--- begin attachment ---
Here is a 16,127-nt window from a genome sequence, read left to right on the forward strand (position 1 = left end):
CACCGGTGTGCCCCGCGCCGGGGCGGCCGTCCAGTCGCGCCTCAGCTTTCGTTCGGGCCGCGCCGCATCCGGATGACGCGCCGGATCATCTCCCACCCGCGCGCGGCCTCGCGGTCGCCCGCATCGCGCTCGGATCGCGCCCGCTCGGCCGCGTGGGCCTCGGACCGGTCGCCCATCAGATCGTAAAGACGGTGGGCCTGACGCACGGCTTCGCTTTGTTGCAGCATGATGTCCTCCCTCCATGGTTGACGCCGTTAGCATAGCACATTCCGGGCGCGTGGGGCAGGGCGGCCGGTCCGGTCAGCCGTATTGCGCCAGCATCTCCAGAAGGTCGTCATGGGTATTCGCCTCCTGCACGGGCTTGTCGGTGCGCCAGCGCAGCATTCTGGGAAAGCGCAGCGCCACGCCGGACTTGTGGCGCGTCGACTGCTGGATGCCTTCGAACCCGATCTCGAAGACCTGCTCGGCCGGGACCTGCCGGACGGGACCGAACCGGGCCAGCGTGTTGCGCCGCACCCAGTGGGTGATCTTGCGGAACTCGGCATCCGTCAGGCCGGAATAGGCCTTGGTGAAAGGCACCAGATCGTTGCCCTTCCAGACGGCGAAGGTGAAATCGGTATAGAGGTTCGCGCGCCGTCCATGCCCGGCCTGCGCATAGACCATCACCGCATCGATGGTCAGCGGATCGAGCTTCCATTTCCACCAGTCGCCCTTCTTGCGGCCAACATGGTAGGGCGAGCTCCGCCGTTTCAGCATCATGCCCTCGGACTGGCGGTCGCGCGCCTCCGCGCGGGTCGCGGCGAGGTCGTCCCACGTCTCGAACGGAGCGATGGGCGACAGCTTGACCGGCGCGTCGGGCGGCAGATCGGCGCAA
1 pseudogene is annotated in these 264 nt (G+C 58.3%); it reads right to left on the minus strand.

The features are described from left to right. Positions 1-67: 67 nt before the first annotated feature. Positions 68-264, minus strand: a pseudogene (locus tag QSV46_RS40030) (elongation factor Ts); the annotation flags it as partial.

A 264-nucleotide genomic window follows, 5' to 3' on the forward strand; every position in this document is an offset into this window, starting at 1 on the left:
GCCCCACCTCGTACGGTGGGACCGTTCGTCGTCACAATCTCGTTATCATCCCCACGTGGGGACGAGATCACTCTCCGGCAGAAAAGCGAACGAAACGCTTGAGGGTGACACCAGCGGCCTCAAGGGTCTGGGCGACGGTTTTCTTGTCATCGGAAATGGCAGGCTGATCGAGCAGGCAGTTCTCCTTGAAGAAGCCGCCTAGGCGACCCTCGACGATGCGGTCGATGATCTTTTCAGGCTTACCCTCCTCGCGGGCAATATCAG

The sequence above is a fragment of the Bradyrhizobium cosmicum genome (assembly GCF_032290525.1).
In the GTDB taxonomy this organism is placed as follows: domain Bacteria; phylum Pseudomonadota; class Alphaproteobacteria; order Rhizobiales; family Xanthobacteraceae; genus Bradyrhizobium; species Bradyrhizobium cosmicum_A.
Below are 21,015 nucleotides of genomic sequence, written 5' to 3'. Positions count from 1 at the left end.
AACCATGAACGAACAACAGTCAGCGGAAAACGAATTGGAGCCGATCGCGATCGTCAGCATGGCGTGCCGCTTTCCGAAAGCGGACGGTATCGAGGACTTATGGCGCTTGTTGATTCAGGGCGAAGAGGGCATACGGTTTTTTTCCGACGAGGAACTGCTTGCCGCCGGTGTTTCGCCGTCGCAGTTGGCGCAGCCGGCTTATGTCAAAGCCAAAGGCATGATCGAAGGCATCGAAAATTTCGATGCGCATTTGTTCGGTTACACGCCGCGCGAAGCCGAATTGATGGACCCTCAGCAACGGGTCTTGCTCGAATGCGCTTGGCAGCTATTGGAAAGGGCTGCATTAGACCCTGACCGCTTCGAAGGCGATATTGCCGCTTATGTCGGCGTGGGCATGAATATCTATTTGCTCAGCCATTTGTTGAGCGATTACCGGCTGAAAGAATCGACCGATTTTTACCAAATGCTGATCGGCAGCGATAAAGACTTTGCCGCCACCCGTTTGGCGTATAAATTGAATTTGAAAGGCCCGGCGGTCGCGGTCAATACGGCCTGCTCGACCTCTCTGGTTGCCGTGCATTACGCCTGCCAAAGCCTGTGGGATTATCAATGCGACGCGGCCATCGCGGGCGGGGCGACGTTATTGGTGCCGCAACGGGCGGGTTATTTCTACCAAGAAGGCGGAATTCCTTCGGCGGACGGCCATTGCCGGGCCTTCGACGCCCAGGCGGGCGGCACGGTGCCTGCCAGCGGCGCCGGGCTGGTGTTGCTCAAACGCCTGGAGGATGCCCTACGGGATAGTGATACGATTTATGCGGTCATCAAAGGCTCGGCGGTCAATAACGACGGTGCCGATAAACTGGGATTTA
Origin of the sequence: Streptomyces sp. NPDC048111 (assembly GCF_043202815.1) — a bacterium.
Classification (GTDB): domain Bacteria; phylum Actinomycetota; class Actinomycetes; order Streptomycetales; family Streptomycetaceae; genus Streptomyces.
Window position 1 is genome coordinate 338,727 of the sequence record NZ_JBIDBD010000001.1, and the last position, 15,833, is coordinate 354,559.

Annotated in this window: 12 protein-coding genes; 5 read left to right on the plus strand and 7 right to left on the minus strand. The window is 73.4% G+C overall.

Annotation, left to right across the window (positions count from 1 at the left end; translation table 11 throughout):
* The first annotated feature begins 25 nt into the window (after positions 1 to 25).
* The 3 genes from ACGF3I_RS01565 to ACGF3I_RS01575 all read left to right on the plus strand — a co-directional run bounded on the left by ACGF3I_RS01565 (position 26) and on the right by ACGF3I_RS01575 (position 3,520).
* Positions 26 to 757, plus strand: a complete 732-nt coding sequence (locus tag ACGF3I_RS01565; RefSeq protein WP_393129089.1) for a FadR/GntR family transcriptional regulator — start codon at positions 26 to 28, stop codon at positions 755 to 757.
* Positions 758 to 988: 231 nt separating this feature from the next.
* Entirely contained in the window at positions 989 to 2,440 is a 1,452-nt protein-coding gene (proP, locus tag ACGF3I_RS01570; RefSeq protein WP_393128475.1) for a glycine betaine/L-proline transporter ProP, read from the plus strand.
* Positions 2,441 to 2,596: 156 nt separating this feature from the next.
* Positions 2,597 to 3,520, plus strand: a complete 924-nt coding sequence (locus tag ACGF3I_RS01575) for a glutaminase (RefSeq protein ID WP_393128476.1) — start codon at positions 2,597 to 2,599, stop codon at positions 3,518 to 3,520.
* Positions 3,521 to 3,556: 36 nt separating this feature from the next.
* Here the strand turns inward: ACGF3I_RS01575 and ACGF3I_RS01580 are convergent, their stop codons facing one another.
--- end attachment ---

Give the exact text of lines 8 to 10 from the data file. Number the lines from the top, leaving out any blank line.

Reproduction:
In the GTDB taxonomy this organism is placed as follows: domain Bacteria; phylum Pseudomonadota; class Alphaproteobacteria; order Rhizobiales; family Xanthobacteraceae; genus Bradyrhizobium; species Bradyrhizobium cosmicum_A.
Below are 21,015 nucleotides of genomic sequence, written 5' to 3'. Positions count from 1 at the left end.
AACCATGAACGAACAACAGTCAGCGGAAAACGAATTGGAGCCGATCGCGATCGTCAGCATGGCGTGCCGCTTTCCGAAAGCGGACGGTATCGAGGACTTATGGCGCTTGTTGATTCAGGGCGAAGAGGGCATACGGTTTTTTTCCGACGAGGAACTGCTTGCCGCCGGTGTTTCGCCGTCGCAGTTGGCGCAGCCGGCTTATGTCAAAGCCAAAGGCATGATCGAAGGCATCGAAAATTTCGATGCGCATTTGTTCGGTTACACGCCGCGCGAAGCCGAATTGATGGACCCTCAGCAACGGGTCTTGCTCGAATGCGCTTGGCAGCTATTGGAAAGGGCTGCATTAGACCCTGACCGCTTCGAAGGCGATATTGCCGCTTATGTCGGCGTGGGCATGAATATCTATTTGCTCAGCCATTTGTTGAGCGATTACCGGCTGAAAGAATCGACCGATTTTTACCAAATGCTGATCGGCAGCGATAAAGACTTTGCCGCCACCCGTTTGGCGTATAAATTGAATTTGAAAGGCCCGGCGGTCGCGGTCAATACGGCCTGCTCGACCTCTCTGGTTGCCGTGCATTACGCCTGCCAAAGCCTGTGGGATTATCAATGCGACGCGGCCATCGCGGGCGGGGCGACGTTATTGGTGCCGCAACGGGCGGGTTATTTCTACCAAGAAGGCGGAATTCCTTCGGCGGACGGCCATTGCCGGGCCTTCGACGCCCAGGCGGGCGGCACGGTGCCTGCCAGCGGCGCCGGGCTGGTGTTGCTCAAACGCCTGGAGGATGCCCTACGGGATAGTGATACGATTTATGCGGTCATCAAAGGCTCGGCGGTCAATAACGACGGTGCCGATAAACTGGGATTTA